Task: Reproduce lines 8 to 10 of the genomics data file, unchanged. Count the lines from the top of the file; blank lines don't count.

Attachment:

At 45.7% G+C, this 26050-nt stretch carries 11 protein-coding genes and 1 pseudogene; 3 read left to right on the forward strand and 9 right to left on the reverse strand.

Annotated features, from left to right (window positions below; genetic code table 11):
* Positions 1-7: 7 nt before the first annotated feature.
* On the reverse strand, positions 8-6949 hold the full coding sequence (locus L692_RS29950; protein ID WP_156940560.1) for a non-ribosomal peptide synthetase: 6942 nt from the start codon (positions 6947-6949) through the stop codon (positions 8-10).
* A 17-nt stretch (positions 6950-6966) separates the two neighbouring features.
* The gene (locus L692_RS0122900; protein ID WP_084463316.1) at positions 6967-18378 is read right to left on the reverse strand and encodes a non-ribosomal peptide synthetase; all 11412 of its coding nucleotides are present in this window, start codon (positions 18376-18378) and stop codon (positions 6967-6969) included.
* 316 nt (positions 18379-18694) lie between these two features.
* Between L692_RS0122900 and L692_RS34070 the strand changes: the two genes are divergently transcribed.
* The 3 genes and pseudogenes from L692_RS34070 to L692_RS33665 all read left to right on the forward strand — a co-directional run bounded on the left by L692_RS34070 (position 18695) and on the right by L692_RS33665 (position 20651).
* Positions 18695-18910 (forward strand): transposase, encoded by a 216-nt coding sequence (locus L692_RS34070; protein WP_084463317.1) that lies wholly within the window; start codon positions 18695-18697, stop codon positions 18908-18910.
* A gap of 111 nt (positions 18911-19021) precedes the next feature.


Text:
* Between L692_RS0122900 and L692_RS34070 the strand changes: the two genes are divergently transcribed.
* The 3 genes and pseudogenes from L692_RS34070 to L692_RS33665 all read left to right on the forward strand — a co-directional run bounded on the left by L692_RS34070 (position 18695) and on the right by L692_RS33665 (position 20651).
* Positions 18695-18910 (forward strand): transposase, encoded by a 216-nt coding sequence (locus L692_RS34070; protein WP_084463317.1) that lies wholly within the window; start codon positions 18695-18697, stop codon positions 18908-18910.